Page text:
If you have ever had a mouth sore, you will know just how painful it can be. Everything from drinking water to talking seems to cause you persistent irritation, which can be debilitating when it comes to going about your everyday life. A mouth sore is a very common ailment that most people will have to deal with at some point in their lives, so it is important to know what to do to prevent them happening and also to be able to treat them as quickly as possible when they occur. These painful sores can suddenly appear anywhere in your mouth and, in some circumstances, even on your esophagus. As you can imagine, this makes eating virtually impossible—so not only will you be irritable and in pain, you will end up being hungry to boot!
Mouth sores and canker sores are normally the results of minor irritation and they should go away by themselves within a couple of weeks. If you find that you are victim to recurring mouth ulcers, or they never seem to go away entirely, then you should see a doctor or dentist to rule out a more serious condition like mouth cancer or a virus.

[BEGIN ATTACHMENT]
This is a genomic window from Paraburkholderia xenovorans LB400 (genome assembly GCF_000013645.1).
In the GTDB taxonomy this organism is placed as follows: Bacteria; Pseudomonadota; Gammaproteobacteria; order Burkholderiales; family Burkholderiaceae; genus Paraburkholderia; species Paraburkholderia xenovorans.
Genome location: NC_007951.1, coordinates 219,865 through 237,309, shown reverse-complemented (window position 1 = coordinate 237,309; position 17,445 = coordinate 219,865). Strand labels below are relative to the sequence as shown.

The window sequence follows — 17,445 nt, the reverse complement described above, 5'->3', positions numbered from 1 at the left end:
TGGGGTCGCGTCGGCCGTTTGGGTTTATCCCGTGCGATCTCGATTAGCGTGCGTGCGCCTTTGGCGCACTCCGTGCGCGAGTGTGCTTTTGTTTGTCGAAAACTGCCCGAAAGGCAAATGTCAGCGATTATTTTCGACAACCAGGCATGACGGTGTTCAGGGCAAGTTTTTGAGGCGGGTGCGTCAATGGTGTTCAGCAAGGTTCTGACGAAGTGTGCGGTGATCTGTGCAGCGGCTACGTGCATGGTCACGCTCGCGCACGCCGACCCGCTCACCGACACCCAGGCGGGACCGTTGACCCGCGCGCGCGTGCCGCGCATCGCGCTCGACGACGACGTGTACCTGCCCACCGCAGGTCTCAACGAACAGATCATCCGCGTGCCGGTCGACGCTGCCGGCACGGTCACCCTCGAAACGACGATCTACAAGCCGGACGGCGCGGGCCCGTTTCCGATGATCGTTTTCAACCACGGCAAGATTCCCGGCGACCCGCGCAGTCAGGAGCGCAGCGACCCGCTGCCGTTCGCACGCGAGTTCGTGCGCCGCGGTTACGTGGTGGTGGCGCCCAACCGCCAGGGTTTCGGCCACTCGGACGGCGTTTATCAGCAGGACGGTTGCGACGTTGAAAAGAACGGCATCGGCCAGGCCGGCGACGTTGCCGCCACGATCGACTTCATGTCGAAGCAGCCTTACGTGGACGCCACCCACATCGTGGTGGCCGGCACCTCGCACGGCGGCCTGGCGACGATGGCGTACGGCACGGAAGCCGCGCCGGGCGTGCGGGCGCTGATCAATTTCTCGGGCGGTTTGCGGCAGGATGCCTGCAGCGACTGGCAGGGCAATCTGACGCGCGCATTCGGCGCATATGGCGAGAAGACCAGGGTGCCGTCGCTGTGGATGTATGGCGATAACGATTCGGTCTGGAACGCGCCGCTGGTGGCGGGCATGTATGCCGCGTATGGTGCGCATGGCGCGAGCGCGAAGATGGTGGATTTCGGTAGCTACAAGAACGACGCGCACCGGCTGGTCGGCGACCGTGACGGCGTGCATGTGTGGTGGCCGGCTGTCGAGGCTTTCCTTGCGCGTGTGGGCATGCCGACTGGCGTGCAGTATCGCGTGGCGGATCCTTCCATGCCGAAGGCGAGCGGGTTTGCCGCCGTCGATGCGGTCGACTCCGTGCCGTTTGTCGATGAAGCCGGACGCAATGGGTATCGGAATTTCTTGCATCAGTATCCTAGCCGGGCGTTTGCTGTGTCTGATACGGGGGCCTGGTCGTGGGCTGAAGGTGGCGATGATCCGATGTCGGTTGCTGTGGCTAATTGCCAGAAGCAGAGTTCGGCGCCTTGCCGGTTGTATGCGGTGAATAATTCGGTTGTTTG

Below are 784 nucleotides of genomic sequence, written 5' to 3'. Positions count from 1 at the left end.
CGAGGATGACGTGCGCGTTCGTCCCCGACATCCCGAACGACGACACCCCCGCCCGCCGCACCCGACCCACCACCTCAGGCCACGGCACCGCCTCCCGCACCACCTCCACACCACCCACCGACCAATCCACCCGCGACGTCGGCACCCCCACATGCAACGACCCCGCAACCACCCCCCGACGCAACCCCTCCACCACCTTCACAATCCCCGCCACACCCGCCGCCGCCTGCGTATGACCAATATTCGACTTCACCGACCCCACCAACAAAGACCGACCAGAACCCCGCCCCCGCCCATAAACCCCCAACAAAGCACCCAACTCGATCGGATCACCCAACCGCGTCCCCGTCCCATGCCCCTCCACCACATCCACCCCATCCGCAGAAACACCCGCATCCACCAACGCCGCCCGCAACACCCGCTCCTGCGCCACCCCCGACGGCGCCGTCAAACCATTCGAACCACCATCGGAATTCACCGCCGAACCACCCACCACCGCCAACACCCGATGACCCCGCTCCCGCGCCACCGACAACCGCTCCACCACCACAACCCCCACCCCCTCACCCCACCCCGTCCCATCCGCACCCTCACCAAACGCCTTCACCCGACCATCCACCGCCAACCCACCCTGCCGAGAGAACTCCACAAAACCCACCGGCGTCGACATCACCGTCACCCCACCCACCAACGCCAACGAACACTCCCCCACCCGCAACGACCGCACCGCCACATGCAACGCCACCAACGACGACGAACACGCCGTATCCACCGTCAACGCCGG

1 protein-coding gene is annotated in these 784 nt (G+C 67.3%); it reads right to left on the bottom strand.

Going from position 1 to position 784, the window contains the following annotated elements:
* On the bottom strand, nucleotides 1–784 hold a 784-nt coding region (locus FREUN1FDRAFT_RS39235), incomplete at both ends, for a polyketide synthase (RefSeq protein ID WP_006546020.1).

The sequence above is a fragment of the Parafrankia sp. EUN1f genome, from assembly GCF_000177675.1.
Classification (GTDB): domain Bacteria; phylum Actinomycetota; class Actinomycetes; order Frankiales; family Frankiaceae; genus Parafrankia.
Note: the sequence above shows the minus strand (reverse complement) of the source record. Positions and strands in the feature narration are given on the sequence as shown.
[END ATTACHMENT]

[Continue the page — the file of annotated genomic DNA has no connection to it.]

What Are Mouth Sores?
Mouth sores are small, shallow lesions that manifest themselves on the soft tissues found in your mouth, including:
- The roof of your mouth
These unsightly lesions are normally white or yellowish in color and they are often round in shape with a red, inflamed border. A mouth sore is usually no bigger than a pea, but in some cases, they can be larger. There are two categories that mouth sores fall into: Simple and complex. The average person will have around three simple sores per year during young adulthood. Complex sores are less common and tend to occur when you have already had a mouth sore—they also tend to be bigger and more painful. While some mouth sores heal within a few weeks, others can last for up to six weeks—sometimes even longer!
Where Do Mouth Sores Come From?
No one has managed to pinpoint the exact cause of mouth sores, but there are several factors that will make you more susceptible to getting them. Here are just a few of the things you should consider if you are prone to mouth sores: